The Egypt international was considered among the favourites to come out on top at Monday's ceremony in Paris on the back of another impressive year for Liverpool.

However, Salah finished below Cristiano Ronaldo, N'Golo Kante, Karim Benzema, Jorginho, Robert Lewandowski and record-extending seven-time winner Lionel Messi.

After scoring twice in Liverpool's 4-1 win against Everton on Wednesday, Salah was asked by Amazon Prime how he felt about finishing seventh in the standings.

Salah shook his head while laughing and said: "I have no comment".

Prolific forward Salah doubled Liverpool's lead after Jordan Henderson had opened the scoring at Goodison Park, before Demarai Gray pulled one back for Everton.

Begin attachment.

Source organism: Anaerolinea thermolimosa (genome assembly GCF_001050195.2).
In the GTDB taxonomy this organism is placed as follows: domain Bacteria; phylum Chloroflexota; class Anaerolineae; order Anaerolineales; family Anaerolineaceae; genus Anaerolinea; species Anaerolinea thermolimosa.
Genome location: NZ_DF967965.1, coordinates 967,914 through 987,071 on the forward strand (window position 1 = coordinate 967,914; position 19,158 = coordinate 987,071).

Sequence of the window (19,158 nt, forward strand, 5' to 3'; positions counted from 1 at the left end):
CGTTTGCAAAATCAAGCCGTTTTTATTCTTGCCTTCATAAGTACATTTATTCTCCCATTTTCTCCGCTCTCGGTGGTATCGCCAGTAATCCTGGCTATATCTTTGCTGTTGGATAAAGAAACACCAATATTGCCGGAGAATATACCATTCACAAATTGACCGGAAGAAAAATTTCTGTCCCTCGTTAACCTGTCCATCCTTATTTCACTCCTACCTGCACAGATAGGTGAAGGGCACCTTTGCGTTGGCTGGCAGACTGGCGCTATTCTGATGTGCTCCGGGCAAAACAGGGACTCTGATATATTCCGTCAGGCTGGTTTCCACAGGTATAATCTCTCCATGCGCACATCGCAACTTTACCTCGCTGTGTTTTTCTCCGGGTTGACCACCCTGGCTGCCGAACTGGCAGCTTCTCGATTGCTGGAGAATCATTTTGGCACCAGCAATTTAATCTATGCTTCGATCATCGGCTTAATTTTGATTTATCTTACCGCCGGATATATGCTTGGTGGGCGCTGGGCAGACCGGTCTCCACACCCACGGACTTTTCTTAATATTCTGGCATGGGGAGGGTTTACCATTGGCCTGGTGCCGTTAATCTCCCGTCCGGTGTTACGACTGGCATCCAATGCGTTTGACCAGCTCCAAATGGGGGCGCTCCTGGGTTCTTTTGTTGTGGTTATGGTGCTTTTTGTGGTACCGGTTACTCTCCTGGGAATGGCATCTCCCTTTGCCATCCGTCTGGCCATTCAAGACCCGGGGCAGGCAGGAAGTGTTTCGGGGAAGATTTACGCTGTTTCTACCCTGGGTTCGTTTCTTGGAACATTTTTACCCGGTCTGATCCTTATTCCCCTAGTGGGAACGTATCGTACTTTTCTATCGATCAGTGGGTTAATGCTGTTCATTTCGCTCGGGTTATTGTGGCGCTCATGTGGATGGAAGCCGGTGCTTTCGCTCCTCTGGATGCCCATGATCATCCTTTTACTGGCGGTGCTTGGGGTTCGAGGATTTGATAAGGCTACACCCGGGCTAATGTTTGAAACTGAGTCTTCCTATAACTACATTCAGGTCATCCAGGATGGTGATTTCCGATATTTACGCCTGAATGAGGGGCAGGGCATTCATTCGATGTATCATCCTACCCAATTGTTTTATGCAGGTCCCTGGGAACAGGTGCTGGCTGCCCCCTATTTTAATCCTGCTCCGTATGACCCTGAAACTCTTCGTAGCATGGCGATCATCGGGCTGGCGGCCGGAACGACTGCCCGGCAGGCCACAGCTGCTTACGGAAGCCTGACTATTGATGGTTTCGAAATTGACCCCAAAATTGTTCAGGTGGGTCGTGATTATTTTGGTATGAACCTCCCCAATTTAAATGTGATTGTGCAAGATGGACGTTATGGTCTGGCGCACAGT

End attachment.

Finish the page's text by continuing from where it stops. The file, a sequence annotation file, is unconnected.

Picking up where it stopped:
Salah's second and a thumping Diogo Jota strike sealed a third win in a row for the Reds, who remain within one point of Manchester City and two behind leaders Chelsea.

It is the first time Liverpool have scored four goals away to Everton in the league since a 5-0 victory in November 1982 and Salah was pleased with the performance.

"It's a great result. To come here, play good football and win the game is something positive," he said.

"The scoreline is great. We also scored five against Manchester [United] – hopefully we can continue like that."

Salah, who is the first Liverpool player to score twice away at Everton in the league since Fernando Torres in 2008, added: "Hopefully there are many more goals to come.

"My first target is to win something at the club – the Premier League, the Champions League... hopefully both."

Salah has now scored 13 Premier League goals this season, nine of which have come away from home – more than double the number of any other player.